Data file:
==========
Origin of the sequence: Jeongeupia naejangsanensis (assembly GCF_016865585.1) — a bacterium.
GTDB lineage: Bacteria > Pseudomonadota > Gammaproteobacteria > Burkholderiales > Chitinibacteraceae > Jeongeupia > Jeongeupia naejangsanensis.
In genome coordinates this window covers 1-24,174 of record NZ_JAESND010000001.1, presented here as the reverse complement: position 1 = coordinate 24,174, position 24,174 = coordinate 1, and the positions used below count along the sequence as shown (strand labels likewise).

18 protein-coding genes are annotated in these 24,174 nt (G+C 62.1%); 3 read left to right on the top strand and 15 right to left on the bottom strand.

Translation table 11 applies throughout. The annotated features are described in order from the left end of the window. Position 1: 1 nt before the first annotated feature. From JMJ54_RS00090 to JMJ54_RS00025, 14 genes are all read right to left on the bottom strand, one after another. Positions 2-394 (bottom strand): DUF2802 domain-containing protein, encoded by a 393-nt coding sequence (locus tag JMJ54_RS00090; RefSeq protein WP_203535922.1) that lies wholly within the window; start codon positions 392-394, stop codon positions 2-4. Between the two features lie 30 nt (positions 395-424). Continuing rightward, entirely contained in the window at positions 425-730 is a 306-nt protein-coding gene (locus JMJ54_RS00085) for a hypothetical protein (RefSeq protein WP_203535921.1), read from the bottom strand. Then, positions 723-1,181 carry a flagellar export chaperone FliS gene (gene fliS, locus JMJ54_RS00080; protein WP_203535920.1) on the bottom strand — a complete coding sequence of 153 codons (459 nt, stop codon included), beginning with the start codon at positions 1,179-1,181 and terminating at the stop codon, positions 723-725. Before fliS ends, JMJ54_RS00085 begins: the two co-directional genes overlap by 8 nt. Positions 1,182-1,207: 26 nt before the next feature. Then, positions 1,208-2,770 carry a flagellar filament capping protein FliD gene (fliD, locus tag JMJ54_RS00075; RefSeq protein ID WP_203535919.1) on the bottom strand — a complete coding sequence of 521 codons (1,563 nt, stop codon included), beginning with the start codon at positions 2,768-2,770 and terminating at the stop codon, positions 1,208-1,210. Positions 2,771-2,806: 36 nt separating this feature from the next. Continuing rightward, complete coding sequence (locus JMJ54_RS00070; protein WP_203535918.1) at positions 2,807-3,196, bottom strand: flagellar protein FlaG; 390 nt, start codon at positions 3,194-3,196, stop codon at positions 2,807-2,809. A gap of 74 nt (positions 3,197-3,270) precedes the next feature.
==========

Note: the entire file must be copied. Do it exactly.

Origin of the sequence: Jeongeupia naejangsanensis (assembly GCF_016865585.1) — a bacterium.
GTDB lineage: Bacteria > Pseudomonadota > Gammaproteobacteria > Burkholderiales > Chitinibacteraceae > Jeongeupia > Jeongeupia naejangsanensis.
In genome coordinates this window covers 1-24,174 of record NZ_JAESND010000001.1, presented here as the reverse complement: position 1 = coordinate 24,174, position 24,174 = coordinate 1, and the positions used below count along the sequence as shown (strand labels likewise).

18 protein-coding genes are annotated in these 24,174 nt (G+C 62.1%); 3 read left to right on the top strand and 15 right to left on the bottom strand.

Translation table 11 applies throughout. The annotated features are described in order from the left end of the window. Position 1: 1 nt before the first annotated feature. From JMJ54_RS00090 to JMJ54_RS00025, 14 genes are all read right to left on the bottom strand, one after another. Positions 2-394 (bottom strand): DUF2802 domain-containing protein, encoded by a 393-nt coding sequence (locus tag JMJ54_RS00090; RefSeq protein WP_203535922.1) that lies wholly within the window; start codon positions 392-394, stop codon positions 2-4. Between the two features lie 30 nt (positions 395-424). Continuing rightward, entirely contained in the window at positions 425-730 is a 306-nt protein-coding gene (locus JMJ54_RS00085) for a hypothetical protein (RefSeq protein WP_203535921.1), read from the bottom strand. Then, positions 723-1,181 carry a flagellar export chaperone FliS gene (gene fliS, locus JMJ54_RS00080; protein WP_203535920.1) on the bottom strand — a complete coding sequence of 153 codons (459 nt, stop codon included), beginning with the start codon at positions 1,179-1,181 and terminating at the stop codon, positions 723-725. Before fliS ends, JMJ54_RS00085 begins: the two co-directional genes overlap by 8 nt. Positions 1,182-1,207: 26 nt before the next feature. Then, positions 1,208-2,770 carry a flagellar filament capping protein FliD gene (fliD, locus tag JMJ54_RS00075; RefSeq protein ID WP_203535919.1) on the bottom strand — a complete coding sequence of 521 codons (1,563 nt, stop codon included), beginning with the start codon at positions 2,768-2,770 and terminating at the stop codon, positions 1,208-1,210. Positions 2,771-2,806: 36 nt separating this feature from the next. Continuing rightward, complete coding sequence (locus JMJ54_RS00070; protein WP_203535918.1) at positions 2,807-3,196, bottom strand: flagellar protein FlaG; 390 nt, start codon at positions 3,194-3,196, stop codon at positions 2,807-2,809. A gap of 74 nt (positions 3,197-3,270) precedes the next feature.